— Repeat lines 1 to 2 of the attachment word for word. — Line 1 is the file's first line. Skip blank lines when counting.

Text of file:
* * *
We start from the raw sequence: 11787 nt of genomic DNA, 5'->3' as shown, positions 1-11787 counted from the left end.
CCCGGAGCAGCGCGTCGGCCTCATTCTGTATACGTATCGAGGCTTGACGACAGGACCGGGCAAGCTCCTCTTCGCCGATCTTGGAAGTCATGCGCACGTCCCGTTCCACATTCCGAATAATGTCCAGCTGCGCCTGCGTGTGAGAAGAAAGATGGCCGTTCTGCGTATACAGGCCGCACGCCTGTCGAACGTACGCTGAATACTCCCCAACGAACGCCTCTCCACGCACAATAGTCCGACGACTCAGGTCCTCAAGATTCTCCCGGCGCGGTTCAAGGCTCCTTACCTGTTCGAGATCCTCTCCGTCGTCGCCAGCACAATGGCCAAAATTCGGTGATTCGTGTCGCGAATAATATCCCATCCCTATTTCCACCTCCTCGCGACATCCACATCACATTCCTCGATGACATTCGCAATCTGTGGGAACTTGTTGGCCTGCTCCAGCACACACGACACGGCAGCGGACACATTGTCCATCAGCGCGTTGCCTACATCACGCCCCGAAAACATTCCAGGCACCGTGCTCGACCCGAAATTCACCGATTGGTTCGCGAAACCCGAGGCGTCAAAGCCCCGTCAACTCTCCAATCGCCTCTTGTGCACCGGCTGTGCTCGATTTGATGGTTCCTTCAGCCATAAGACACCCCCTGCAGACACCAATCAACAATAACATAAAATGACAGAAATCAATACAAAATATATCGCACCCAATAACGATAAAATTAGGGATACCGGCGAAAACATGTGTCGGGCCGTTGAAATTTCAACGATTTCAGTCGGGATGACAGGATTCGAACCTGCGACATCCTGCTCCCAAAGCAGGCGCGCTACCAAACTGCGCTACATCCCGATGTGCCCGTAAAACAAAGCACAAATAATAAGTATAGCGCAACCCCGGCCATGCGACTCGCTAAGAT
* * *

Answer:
We start from the raw sequence: 11787 nt of genomic DNA, 5'->3' as shown, positions 1-11787 counted from the left end.
CCCGGAGCAGCGCGTCGGCCTCATTCTGTATACGTATCGAGGCTTGACGACAGGACCGGGCAAGCTCCTCTTCGCCGATCTTGGAAGTCATGCGCACGTCCCGTTCCACATTCCGAATAATGTCCAGCTGCGCCTGCGTGTGAGAAGAAAGATGGCCGTTCTGCGTATACAGGCCGCACGCCTGTCGAACGTACGCTGAATACTCCCCAACGAACGCCTCTCCACGCACAATAGTCCGACGACTCAGGTCCTCAAGATTCTCCCGGCGCGGTTCAAGGCTCCTTACCTGTTCGAGATCCTCTCCGTCGTCGCCAGCACAATGGCCAAAATTCGGTGATTCGTGTCGCGAATAATATCCCATCCCTATTTCCACCTCCTCGCGACATCCACATCACATTCCTCGATGACATTCGCAATCTGTGGGAACTTGTTGGCCTGCTCCAGCACACACGACACGGCAGCGGACACATTGTCCATCAGCGCGTTGCCTACATCACGCCCCGAAAACATTCCAGGCACCGTGCTCGACCCGAAATTCACCGATTGGTTCGCGAAACCCGAGGCGTCAAAGCCCCGTCAACTCTCCAATCGCCTCTTGTGCACCGGCTGTGCTCGATTTGATGGTTCCTTCAGCCATAAGACACCCCCTGCAGACACCAATCAACAATAACATAAAATGACAGAAATCAATACAAAATATATCGCACCCAATAACGATAAAATTAGGGATACCGGCGAAAACATGTGTCGGGCCGTTGAAATTTCAACGATTTCAGTCGGGATGACAGGATTCGAACCTGCGACATCCTGCTCCCAAAGCAGGCGCGCTACCAAACTGCGCTACATCCCGATGTGCCCGTAAAACAAAGCACAAATAATAAGTATAGCGCAACCCCGGCCATGCGACTCGCTAAGAT